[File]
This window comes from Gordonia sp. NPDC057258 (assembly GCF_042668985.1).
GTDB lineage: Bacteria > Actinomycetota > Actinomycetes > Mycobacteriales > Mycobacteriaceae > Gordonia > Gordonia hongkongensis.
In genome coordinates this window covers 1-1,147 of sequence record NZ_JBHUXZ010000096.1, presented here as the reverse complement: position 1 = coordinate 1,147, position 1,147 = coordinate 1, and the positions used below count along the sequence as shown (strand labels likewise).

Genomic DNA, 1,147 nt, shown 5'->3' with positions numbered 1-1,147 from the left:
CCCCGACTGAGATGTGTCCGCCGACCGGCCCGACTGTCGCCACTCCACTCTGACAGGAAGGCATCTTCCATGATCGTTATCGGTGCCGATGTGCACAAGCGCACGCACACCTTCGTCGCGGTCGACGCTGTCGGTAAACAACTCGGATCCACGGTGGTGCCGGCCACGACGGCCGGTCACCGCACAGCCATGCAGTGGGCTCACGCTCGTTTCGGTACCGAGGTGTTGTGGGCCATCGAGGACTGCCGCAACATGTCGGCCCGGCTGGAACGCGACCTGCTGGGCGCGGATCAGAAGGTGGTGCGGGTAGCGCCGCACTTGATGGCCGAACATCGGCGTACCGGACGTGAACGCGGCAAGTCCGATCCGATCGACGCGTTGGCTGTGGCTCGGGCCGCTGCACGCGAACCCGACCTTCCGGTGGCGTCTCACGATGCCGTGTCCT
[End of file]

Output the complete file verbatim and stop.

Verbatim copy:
This window comes from Gordonia sp. NPDC057258 (assembly GCF_042668985.1).
GTDB lineage: Bacteria > Actinomycetota > Actinomycetes > Mycobacteriales > Mycobacteriaceae > Gordonia > Gordonia hongkongensis.
In genome coordinates this window covers 1-1,147 of sequence record NZ_JBHUXZ010000096.1, presented here as the reverse complement: position 1 = coordinate 1,147, position 1,147 = coordinate 1, and the positions used below count along the sequence as shown (strand labels likewise).

Genomic DNA, 1,147 nt, shown 5'->3' with positions numbered 1-1,147 from the left:
CCCCGACTGAGATGTGTCCGCCGACCGGCCCGACTGTCGCCACTCCACTCTGACAGGAAGGCATCTTCCATGATCGTTATCGGTGCCGATGTGCACAAGCGCACGCACACCTTCGTCGCGGTCGACGCTGTCGGTAAACAACTCGGATCCACGGTGGTGCCGGCCACGACGGCCGGTCACCGCACAGCCATGCAGTGGGCTCACGCTCGTTTCGGTACCGAGGTGTTGTGGGCCATCGAGGACTGCCGCAACATGTCGGCCCGGCTGGAACGCGACCTGCTGGGCGCGGATCAGAAGGTGGTGCGGGTAGCGCCGCACTTGATGGCCGAACATCGGCGTACCGGACGTGAACGCGGCAAGTCCGATCCGATCGACGCGTTGGCTGTGGCTCGGGCCGCTGCACGCGAACCCGACCTTCCGGTGGCGTCTCACGATGCCGTGTCCT